This past weekend, I got a chance to sit with friends and family, and entertained the usual question of “what device(s) am I carrying around?” This question is one part normal for how I’ve been, but in another space gives me some impressions of how computing technologies are making their ways around the lives of others.
One of the more common sentiments heard this weekend was this realization that conventional PCs are being replaced by one or more different types of computing devices. For example, one friend has recently run into issues with his home router, and himself had been using a Palm Pre Plus to get his email and communicate with people. He’d gotten tired of his wife asking for his mobile for email/games/browsing, and she soon also adapted the use of a Palm Pre Plus. Now, their laptop sits mostly unused, and they manage most of their digital lives on smartphones.
Another friend was looking at the iPad as a potential netbook/laptop replacement, but in our conversations, realized that their actual computer use didn’t need something to change so drastically. They wanted the flexibility of a tablet, but only for occasional reading sessions. Usually, they were out and about and a mobile that could connect to Wi-Fi was a better proposition for them. I brought up the option of the iPod Touch and various ebook readers such as the Kindle and NookColor which are lower priced than the iPad, and offer closer to how they wanted to use these devices.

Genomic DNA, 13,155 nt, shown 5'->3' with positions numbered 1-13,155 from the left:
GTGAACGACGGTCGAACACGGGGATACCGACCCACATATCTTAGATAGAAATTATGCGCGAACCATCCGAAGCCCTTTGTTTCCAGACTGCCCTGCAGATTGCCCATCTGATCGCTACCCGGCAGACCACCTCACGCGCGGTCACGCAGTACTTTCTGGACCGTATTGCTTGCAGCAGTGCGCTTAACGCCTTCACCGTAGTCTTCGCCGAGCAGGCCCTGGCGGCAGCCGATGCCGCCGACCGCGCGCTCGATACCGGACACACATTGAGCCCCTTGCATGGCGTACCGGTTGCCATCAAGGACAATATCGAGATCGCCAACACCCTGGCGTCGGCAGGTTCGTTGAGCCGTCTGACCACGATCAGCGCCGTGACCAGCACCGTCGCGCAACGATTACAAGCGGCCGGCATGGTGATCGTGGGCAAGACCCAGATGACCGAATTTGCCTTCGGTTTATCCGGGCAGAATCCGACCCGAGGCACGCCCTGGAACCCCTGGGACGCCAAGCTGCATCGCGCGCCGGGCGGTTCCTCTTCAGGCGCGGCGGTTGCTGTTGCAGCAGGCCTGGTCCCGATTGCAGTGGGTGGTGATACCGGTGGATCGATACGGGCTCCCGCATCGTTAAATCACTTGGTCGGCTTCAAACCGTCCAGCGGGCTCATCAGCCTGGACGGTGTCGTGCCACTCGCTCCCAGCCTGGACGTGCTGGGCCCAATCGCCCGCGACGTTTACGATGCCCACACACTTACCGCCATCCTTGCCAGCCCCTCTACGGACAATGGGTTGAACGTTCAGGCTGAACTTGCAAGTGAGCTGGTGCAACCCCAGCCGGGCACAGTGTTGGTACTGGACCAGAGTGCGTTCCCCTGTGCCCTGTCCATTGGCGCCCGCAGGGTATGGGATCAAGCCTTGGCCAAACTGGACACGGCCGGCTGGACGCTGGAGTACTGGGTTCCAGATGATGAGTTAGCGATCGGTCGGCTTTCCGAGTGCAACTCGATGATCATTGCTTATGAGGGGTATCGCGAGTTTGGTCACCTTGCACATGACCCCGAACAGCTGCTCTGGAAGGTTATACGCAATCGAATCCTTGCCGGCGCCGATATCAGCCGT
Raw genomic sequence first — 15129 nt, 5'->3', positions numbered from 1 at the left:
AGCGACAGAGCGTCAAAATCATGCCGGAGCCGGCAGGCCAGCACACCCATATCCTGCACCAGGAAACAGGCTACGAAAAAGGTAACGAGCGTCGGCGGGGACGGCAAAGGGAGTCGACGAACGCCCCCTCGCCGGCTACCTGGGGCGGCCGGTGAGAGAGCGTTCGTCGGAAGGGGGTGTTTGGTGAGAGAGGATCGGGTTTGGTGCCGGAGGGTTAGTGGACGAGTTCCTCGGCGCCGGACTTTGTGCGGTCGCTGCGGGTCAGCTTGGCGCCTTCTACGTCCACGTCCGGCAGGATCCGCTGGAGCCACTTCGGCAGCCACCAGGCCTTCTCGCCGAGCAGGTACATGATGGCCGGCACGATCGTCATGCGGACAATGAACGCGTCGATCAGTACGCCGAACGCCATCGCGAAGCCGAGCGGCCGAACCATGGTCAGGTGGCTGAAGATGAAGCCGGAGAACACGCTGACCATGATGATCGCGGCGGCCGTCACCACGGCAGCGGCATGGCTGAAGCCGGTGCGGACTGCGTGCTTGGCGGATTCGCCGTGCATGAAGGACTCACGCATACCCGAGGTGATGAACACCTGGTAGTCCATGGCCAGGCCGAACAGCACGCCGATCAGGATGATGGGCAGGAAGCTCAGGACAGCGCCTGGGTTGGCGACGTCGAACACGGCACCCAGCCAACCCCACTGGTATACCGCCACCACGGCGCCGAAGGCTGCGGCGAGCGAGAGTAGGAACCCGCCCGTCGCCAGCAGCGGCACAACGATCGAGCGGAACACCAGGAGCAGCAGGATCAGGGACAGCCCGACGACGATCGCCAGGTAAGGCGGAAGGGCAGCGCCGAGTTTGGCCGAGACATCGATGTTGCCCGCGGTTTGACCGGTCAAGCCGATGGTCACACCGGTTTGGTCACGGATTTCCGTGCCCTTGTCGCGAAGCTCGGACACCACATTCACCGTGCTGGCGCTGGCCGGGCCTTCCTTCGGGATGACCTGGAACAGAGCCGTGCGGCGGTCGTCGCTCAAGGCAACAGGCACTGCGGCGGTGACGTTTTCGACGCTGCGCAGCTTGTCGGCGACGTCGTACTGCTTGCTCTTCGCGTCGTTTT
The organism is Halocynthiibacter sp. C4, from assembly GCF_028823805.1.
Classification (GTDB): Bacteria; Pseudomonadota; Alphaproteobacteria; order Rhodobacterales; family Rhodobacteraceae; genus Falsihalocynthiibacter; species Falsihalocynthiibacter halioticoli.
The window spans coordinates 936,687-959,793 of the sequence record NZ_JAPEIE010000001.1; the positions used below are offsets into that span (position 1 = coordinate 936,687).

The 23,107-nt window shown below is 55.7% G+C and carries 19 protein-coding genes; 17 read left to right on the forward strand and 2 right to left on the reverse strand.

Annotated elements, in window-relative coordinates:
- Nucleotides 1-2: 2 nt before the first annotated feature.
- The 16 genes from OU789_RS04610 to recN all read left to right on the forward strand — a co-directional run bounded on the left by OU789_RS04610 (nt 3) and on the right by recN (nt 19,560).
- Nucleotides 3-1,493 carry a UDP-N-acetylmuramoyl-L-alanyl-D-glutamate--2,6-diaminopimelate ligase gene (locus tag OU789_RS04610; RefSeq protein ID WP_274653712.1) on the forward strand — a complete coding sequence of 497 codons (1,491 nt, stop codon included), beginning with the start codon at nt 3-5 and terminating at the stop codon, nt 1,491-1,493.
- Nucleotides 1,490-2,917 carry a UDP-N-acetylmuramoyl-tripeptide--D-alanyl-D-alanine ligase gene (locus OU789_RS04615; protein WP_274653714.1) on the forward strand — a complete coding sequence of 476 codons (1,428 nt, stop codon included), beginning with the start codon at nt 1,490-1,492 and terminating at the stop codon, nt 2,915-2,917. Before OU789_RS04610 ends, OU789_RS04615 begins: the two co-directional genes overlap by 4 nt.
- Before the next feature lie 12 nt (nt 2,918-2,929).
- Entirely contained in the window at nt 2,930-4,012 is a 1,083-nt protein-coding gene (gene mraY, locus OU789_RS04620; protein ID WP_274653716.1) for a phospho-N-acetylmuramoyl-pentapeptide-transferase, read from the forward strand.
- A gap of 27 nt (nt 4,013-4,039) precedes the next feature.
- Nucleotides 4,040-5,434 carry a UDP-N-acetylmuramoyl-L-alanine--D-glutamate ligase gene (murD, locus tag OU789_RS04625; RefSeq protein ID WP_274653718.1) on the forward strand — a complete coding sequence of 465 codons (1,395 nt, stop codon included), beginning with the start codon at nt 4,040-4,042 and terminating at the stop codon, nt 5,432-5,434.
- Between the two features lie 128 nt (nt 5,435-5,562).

Essentially, what I’m seeing is that the PC as a traditional platform (keyboard, monitor, desk, and siloed from other people), is falling away as the primary definition. For many, computing is only as relevant as the information that they need at that point. And whether this is directions, books, or music, the definition of computing is less about what numbers and data you are crunching, and more about access.
I know that for me, my paradigm shifted a long time ago. Now seeing others coming to that same realization that computing is defined by them – and then the technology – is pretty neat, and offers lessons towards other aspects of computing which might also end up being redefined.